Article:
Yarn Bombing Confuses, Distracts and Delights

“Why are you doing that?” asked the woman who slowed up and rolled down the window of her truck as I sewed crocheted granny squares to a post in my hometown of Mazomanie, Wisconsin.

“We’re decorating the downtown area” I explained.

“Why?” she asked.

I explained that yarn bombing is an international phenomenon and that we were doing it to highlight a handwork exhibit being displayed at the Mazomanie Historical Society Museum.  I could tell, as she rolled up her window and drove away, that she was still confused.  I’d been seeing that look a lot.

Over a week earlier, I was part of a group who affixed knitted, crocheted and woven pieces to trees, benches and posts; dangled grapes  from a park shelter roof; and wrapped both the large flagpole base and the flagpole with a long knitted sampler and granny squares.  We timed the display to coincide with the exhibit titled “A Sampling of Needlework and Textiles” and enlisted fellow fiber artists to create pieces that could be sewn or fastened to public fixtures to provide color, texture and interest to the area around the museum.   Our (almost) fearless leader talked with the village president, village clerk and local police before the work was started to make sure we wouldn’t be arrested or anything.  We know that yarn bombing is often done at night as a surprise, but we didn’t trust ourselves on a stepladder in the dark and we don’t get out much at 2:00 a.m. these days, so we did it in the afternoon.

Even with the officials’ blessings, we ran into some opposition after the bombing was done.  A local individual who volunteers at the park where much of our art was displayed reported that he received complaints, so he requested that we move some pieces.  Apparently it’s “disrespectful” to put a shawl on an eagle statue.  That certainly was not our intent.  Another individual told me that she finds the display “distracting”.  I told her I’m glad to know it’s being looked at.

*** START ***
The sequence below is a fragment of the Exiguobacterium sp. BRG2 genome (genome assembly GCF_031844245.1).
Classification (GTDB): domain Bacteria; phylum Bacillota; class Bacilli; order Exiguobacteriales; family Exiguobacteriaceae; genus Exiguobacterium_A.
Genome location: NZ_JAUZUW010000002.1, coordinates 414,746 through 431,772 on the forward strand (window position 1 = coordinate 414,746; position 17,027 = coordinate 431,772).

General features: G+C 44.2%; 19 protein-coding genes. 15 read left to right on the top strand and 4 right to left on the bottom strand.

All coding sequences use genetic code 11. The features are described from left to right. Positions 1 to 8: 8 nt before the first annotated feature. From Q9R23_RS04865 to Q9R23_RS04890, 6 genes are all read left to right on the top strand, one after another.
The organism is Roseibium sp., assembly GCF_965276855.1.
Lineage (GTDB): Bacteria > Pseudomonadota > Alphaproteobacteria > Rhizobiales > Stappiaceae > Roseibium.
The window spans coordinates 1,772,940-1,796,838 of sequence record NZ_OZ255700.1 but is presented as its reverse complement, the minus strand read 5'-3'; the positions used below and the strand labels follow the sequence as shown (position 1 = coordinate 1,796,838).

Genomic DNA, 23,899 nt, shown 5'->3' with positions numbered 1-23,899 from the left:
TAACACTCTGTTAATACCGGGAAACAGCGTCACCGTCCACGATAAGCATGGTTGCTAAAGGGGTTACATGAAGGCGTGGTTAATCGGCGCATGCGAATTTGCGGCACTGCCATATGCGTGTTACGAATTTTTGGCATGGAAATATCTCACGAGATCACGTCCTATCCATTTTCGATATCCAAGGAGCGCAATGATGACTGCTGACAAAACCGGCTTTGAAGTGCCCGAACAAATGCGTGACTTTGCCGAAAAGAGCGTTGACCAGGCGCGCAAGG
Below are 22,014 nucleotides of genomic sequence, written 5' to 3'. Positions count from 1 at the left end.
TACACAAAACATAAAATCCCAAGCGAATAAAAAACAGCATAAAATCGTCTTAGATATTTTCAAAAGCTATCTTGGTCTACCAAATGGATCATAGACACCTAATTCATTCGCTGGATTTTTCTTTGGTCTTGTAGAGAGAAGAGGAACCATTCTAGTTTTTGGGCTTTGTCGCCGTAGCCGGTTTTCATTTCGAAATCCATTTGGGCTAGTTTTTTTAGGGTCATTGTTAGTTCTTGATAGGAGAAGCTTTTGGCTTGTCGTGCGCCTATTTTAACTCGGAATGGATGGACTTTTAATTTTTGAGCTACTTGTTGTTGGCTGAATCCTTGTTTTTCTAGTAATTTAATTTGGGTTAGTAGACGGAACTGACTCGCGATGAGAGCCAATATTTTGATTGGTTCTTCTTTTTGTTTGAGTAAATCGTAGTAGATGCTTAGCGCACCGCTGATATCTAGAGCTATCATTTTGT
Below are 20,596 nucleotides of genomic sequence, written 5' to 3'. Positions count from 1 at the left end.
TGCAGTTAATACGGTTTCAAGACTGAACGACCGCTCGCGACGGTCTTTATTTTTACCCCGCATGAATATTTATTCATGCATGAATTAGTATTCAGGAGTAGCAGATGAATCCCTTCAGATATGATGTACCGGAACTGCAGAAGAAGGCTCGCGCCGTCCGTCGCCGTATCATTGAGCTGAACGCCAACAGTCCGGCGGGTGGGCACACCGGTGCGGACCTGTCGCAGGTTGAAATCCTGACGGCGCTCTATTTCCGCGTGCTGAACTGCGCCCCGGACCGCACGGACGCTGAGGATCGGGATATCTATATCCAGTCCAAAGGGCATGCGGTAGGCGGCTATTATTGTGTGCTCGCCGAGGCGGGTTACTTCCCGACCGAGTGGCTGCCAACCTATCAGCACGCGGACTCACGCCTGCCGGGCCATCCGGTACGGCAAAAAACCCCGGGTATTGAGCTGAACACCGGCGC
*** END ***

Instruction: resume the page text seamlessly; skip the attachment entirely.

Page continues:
Thankfully, there has been much more positive reaction than negative.  The morning after we put it up, someone posted a photo to a local Facebook page with the comment “Loving the yarn-bombed flagpole and other artistic downtown enhancements today!”.  Others commented “Just making Mazo even more awesome!” and “This is what that yarn is all about! smile emoticon pretty neat!”.  Many others have told us that they love the colors and think that it’s a great addition to the downtown area.  My grandniece reported that the kids on her school bus have been looking at it and talking about it.  We initially stayed in public areas but a number of businesses have let us know that we’re welcome to yarn bomb them.

Sadly, someone took unauthorized action against our yarn bombing and removed most of the pieces, possibly in the dead of night.  When the Mazomanie Fire Department members began to prepare for their 150th anniversary celebration at Mazomanie’s Promenade at 6:00 a.m. on Saturday, June 18th, some noticed that the yarn bombing pieces were missing.  A majority of the pieces that had adorned a bench, the clock, and the shelter had been taken down, along with the pieces that were around the flagpole.  Although our police continue to investigate, we don’t know who took the artwork.  Someone went to a lot of effort to commit an act of vandalism and they were pretty neat about doing it, since no pieces were strewn around.  We had planned to give the pieces to the museum when we took them down at the end of the season.

We didn’t expect that everyone would love the yarn bombing and we hoped for comments from the public.  Isn’t that a major part of what art is about – stimulating thought and conversation?  And make no mistake about it, knitting, crocheting and weaving are arts and not just crafts or hobbies.  We can use our skills to keep people and even animals warm and also to decorate and provoke comments.  Apparently we can also use our skills to tick some people off, however unintentional that might be.

Marilyn J. Huset, Treasurer
Center for Knit and Crochet